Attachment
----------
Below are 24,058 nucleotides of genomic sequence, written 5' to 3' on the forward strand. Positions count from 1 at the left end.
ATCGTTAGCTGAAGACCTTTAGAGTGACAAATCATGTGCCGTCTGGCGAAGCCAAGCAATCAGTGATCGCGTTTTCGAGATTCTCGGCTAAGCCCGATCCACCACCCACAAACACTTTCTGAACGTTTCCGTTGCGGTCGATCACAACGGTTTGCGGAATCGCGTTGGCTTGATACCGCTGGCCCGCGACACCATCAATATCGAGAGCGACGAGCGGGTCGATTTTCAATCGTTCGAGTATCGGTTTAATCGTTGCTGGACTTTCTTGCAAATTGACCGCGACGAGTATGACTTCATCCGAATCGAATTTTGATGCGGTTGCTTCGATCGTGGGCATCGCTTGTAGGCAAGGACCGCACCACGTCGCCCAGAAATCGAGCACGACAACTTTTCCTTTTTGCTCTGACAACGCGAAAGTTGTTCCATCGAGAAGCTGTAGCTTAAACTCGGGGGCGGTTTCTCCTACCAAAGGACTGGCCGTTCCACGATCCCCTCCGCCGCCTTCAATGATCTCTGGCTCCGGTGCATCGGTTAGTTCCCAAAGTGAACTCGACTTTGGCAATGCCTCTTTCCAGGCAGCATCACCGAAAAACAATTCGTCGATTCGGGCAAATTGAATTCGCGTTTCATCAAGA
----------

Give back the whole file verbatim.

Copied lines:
Below are 24,058 nucleotides of genomic sequence, written 5' to 3' on the forward strand. Positions count from 1 at the left end.
ATCGTTAGCTGAAGACCTTTAGAGTGACAAATCATGTGCCGTCTGGCGAAGCCAAGCAATCAGTGATCGCGTTTTCGAGATTCTCGGCTAAGCCCGATCCACCACCCACAAACACTTTCTGAACGTTTCCGTTGCGGTCGATCACAACGGTTTGCGGAATCGCGTTGGCTTGATACCGCTGGCCCGCGACACCATCAATATCGAGAGCGACGAGCGGGTCGATTTTCAATCGTTCGAGTATCGGTTTAATCGTTGCTGGACTTTCTTGCAAATTGACCGCGACGAGTATGACTTCATCCGAATCGAATTTTGATGCGGTTGCTTCGATCGTGGGCATCGCTTGTAGGCAAGGACCGCACCACGTCGCCCAGAAATCGAGCACGACAACTTTTCCTTTTTGCTCTGACAACGCGAAAGTTGTTCCATCGAGAAGCTGTAGCTTAAACTCGGGGGCGGTTTCTCCTACCAAAGGACTGGCCGTTCCACGATCCCCTCCGCCGCCTTCAATGATCTCTGGCTCCGGTGCATCGGTTAGTTCCCAAAGTGAACTCGACTTTGGCAATGCCTCTTTCCAGGCAGCATCACCGAAAAACAATTCGTCGATTCGGGCAAATTGAATTCGCGTTTCATCAAGA